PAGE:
Did you know you could be using your phone to help study the exceptional biodiversity in Great Smoky Mountains National Park?
Join Discover Life in America (DLiA) Science and Research Director Will Kuhn on Friday, October 16, from 1 to 3 p.m. for a crash course on Species SnapIt & MapIt—a unique community science project that uses the iNaturalist app to help map life in the Smokies.
"I really enjoy searching for different animals and plants around the Smokies for our SnapIt project. It's a lot like Pokémon, really,” said Kuhn. “You end up wanting to find them all. I'm addicted to iNaturalist!"
DLiA draws on community science projects like SnapIt & MapIt and bioblitz events in and around the Smokies to help gather scientific data and catalog the park’s diversity of life as part of the All Taxa Biodiversity Inventory (ATBI). Data from the ATBI project feeds into an interactive map known as the Atlas of the Smokies available through the National Park Service website.
Since 1998, the ATBI has more than doubled the number of species known to Great Smoky Mountains National Park to reach 21,000, which is more documented species than any other US national park. ATBI data and species mapping helps researchers protect vulnerable species in the park and better understand threats to these populations such as invasive species, pollution, and climate change.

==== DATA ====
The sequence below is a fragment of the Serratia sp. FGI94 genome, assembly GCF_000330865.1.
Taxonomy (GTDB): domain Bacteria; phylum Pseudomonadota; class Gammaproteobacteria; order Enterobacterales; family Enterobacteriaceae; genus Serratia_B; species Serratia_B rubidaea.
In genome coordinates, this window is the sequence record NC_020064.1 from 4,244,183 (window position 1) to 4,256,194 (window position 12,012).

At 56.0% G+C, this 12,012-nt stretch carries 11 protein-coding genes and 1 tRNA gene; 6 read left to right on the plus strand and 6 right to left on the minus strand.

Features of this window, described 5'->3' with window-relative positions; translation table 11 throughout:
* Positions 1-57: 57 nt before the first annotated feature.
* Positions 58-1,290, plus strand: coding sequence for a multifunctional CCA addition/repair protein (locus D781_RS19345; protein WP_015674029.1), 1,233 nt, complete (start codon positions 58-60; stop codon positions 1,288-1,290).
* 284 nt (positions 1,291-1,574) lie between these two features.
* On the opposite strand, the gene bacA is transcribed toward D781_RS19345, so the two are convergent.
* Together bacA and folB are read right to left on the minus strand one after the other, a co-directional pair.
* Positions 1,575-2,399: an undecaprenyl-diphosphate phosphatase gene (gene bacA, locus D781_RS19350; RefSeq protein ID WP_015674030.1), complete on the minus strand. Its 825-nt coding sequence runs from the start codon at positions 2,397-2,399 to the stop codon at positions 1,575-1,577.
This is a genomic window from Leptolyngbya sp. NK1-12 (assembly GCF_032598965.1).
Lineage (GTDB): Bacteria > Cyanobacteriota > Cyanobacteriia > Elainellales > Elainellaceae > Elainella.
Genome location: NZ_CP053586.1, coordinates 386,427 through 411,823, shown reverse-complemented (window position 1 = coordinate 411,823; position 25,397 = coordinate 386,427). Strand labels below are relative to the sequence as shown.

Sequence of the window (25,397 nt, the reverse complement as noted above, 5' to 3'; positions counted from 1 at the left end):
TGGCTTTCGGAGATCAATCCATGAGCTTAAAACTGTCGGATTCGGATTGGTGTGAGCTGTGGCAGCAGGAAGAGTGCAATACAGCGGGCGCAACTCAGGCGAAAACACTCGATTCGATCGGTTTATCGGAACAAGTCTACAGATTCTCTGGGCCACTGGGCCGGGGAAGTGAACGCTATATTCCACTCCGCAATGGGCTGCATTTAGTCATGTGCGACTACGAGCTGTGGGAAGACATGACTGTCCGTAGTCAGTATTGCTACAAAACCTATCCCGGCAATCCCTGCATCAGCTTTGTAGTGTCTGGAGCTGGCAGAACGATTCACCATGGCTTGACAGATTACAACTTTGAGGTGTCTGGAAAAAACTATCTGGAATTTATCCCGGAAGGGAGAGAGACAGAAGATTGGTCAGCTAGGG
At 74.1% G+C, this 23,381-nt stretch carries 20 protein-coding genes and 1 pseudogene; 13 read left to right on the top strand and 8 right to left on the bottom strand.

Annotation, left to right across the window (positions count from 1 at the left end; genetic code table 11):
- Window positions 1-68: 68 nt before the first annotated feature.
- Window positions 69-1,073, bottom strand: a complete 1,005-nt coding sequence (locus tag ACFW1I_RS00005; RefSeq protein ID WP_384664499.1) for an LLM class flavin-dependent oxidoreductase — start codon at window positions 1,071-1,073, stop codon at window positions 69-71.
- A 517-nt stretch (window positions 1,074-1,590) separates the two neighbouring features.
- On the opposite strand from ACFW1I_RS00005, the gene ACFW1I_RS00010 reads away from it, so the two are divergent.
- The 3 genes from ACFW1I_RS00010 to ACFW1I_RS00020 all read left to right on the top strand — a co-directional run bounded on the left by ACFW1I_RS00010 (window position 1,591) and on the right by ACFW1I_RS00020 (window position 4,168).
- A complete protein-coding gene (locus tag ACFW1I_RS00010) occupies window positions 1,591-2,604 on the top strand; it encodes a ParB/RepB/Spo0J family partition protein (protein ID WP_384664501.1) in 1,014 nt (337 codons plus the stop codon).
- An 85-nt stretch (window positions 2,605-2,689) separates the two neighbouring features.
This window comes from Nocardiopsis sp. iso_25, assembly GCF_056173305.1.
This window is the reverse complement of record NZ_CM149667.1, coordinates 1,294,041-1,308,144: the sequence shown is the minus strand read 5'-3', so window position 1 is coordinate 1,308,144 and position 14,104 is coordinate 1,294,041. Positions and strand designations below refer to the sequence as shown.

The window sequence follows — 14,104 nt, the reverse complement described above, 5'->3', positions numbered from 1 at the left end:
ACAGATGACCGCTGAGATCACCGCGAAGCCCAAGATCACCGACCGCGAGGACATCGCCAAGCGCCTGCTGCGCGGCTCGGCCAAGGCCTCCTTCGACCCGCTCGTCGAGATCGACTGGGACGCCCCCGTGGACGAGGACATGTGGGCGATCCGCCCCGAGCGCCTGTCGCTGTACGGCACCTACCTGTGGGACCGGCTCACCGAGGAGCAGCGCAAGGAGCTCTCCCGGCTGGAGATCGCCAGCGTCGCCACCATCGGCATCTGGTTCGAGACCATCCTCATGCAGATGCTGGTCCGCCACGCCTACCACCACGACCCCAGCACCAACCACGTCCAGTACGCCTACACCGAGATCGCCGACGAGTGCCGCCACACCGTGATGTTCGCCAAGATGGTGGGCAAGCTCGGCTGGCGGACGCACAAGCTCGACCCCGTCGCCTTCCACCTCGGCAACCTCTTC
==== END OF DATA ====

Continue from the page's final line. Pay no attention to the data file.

The upcoming Species SnapIt & MapIt talk is part of DLiA’s Science at Sugarlands series, a free family-friendly speaker series typically held once a month from May to October at Sugarlands Visitor Center. Each event features local scientists discussing the latest in Smokies-related research and often includes a guided nature walk, though, this year, the talks are being hosted virtually in light of COVID-19.
"I love hearing about the natural history of different organisms that live in the Smokies. The Science at Sugarlands talks are just fascinating,” said Kuhn. “I am really looking forward to sharing what I've learned about the biodiversity of the Smokies with our community and getting more folks interested in the SnapIt project."
Previous Science at Sugarlands talks featuring experts on topics ranging from lichens and wildfire ecology to Appalachian balds, dung beetles, bioluminescence, and more can be found online at dlia.org/sas/.
Find out more about community science projects, speaker series, and more at dlia.org/get-involved. Although Science at Sugarlands is a free event, attendees are encouraged to register at dlia.org/sas/.
Already using iNaturalist? Find and follow the Discover Life in America ATBI project to join in the effort in the Smokies!